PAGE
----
The taste of Hungarian Wax Peppers can depend on their maturity stage. Unlike other Hungarian Wax varieties that get hotter exponentially, the Sweet variety becomes sweeter with age. You’ll enjoy their sweetest flavor if you harvest them later.

Photo of 3 yellowish green banana peppers against a white backdrop
Photo by Rahul Dsilva

Are Hungarian Wax Peppers the Same as Banana Peppers?

Hungarian Wax Peppers aren’t the same as Banana Peppers, although they belong to the same species (Capsicum annum). They look very similar, but the Hungarian Wax Peppers are significantly hotter.

Many confuse the two varieties because they look alike, but the confusion is even more significant since they share names.

The Hungarian Wax Peppers also go by the name “Hot Banana Peppers,” while Banana Peppers are also known as “Yellow Wax Peppers.”

Since it’s confusing to distinguish the two pepper varieties, sometimes the only way to tell them apart is by tasting them. The Banana Peppers have a mild taste that is much tangier and sweeter than the hotter Hungarian Wax Peppers.

The heat difference between the two varieties is reflected in their ratings on the Scoville scale. The Banana Pepper has 0 – 500 SHU, while the Hungarian Wax Pepper comes in at 5,000 – 10,000SHU.

Here’s a summary of the features of the Hungarian Wax and Banana Pepper varieties:

FeaturesHungarian Wax PepperBanana Pepper
OriginHungarySouth America
ShapeElongated (curved to straight pods)Long and tapered (with curved tip)
Size6-8 inches (20 cms) long and 2 inches (5 cms) thick4-8 inches (10-20 cms) long and 1.5 inches (3.8 cms) thick
Color (Unripe)   Color (Ripe)Creamy yellow   Orange to redBright yellow   Green, orange, or red
TasteSweet-tangy and slightly hotSweet-tangy
Scoville Rating5,000 – 10,000 SHU0 – 500 SHU
Scoville Scale CategoryMild-hotMild
UsesPickling, stuffing, salads, stews, soups, and egg dishesPickling, stuffing, salads, stews, soups, and jellies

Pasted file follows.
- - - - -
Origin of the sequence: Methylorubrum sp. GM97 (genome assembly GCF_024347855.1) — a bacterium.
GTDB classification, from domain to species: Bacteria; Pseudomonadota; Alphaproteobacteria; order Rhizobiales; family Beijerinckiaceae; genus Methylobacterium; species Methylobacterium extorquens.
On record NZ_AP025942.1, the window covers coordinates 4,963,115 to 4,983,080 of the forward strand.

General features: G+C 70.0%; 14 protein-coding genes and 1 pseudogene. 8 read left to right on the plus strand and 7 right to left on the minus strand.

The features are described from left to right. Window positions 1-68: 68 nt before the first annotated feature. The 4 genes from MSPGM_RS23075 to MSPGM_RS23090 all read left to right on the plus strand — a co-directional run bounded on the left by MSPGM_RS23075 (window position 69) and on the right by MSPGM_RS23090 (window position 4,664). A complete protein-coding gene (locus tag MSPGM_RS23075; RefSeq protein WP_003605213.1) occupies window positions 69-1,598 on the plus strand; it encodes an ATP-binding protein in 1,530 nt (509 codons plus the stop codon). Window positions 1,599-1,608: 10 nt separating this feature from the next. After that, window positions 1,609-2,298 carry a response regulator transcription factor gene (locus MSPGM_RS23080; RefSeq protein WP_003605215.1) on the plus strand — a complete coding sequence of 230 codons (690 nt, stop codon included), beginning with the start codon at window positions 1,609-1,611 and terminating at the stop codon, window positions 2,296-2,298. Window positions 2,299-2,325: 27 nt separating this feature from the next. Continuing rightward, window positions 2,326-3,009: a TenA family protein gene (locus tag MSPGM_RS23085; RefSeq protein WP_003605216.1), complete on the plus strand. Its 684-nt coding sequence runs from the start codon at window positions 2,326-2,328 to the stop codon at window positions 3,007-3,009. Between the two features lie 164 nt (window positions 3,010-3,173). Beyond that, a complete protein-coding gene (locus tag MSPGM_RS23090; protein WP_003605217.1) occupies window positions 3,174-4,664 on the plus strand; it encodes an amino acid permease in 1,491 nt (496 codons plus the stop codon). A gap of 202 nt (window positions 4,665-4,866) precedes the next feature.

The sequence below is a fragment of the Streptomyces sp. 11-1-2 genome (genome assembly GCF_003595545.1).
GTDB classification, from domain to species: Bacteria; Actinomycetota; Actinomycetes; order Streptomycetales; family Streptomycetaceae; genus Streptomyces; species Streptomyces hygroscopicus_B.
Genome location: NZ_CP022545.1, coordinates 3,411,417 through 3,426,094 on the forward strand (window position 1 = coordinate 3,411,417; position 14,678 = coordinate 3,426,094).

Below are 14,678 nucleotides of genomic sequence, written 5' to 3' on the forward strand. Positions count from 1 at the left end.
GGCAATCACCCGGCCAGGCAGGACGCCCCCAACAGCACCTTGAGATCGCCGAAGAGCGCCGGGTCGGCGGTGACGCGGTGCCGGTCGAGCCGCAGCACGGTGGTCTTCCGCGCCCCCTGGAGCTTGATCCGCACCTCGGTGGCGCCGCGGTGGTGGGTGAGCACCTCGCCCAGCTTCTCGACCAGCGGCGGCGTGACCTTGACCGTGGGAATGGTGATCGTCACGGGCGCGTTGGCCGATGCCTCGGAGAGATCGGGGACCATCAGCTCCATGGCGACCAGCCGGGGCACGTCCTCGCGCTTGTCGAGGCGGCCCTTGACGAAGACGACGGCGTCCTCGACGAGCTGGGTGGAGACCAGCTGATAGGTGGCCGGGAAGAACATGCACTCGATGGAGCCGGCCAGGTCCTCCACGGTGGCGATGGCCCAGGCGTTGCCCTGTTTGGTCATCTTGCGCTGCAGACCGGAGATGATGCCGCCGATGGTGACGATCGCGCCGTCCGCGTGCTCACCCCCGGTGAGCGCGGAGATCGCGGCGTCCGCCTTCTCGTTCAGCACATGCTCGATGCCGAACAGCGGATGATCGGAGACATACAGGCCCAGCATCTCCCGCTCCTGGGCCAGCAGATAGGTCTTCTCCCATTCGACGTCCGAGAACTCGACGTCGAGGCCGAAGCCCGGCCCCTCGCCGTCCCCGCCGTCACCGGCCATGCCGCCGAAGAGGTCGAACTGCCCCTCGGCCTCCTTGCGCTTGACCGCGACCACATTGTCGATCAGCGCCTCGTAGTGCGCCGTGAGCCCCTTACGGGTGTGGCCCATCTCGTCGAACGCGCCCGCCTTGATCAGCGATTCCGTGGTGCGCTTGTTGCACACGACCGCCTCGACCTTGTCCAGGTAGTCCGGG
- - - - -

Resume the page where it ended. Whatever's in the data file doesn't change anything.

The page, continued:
What Colors Can Hungarian Wax Peppers Be?

Hungarian Wax Peppers can have come in a variety of colors depending on their stage of maturity. They’re creamy yellow when unripe, and the color changes gradually to orange and red as they reach maturity.

Although most Hungarian Wax Peppers are yellow when unripe and orange-red when ripe, you might come across other varieties with different colors.

Don’t mistake them for other pepper species—Hungarian Wax Peppers can have different colors depending on their genetic makeup.

Here are some Hungarian Wax Peppers varieties with unique colors:

  • Black Hungarian Pepper: This is a traditional Hungarian Wax Pepper variety with a distinct black color when unripe. It turns red upon maturity in approximately 70 days. The mild hot pepper pods have a delicious flavor.
  • Boldog Hungarian Spice Pepper: This Hungarian variety is green when unripe and red when ripe. It has a rich color and flavor, especially after ripening. It’s also referred to as the Hungarian Paprika.
  • White Hungarian Sweet Paprika Pepper: It’s a sweet Hungarian pepper variety with a cream-white color. It’s perfect for most Hungarian dishes, sandwiches, salads, and stuffings.


How Do You Know When a Hungarian Wax Pepper is Ripe?

You’ll know that a Hungarian Wax Pepper is ripe when it turns color. Almost all Hungarian Wax Pepper varieties become red or crimson when ripe. Most people harvest their Hungarian Wax Peppers before they reach full maturity.

The pepper is only mild-hot when it’s unripe (cream-yellow). You could harvest it at that point if you want to eat it raw as a salad topping or pickled.

Harvesting them early is also advantageous to gardeners who want their pepper plants to produce more fruits. Picking them around 70 days after transplanting will enable your pepper plants to flower and get another round of fruits. This means you’ll harvest about twice or thrice before the season ends.

However, the mild-hot flavor isn’t what spicy food enthusiasts look for, so you might want to let your Hungarian Wax Peppers stay longer on the plant if you’re craving a more zesty hot flavor. The pepper becomes more pungent with age as the capsaicin levels in the fruit increase.

That means mature and ripe pepper pods will be hotter than unripe ones. Mature peppers also have a richer color and their skins are less crisp than immature peppers.

You’ll know it’s time to harvest the fully ripe peppers when they turn dark red or crimson. At this point, you can:

  • Dry and grind them to obtain seeds.
  • Add them to your favorite meals for a hot, tangy taste.
  • Pickle them.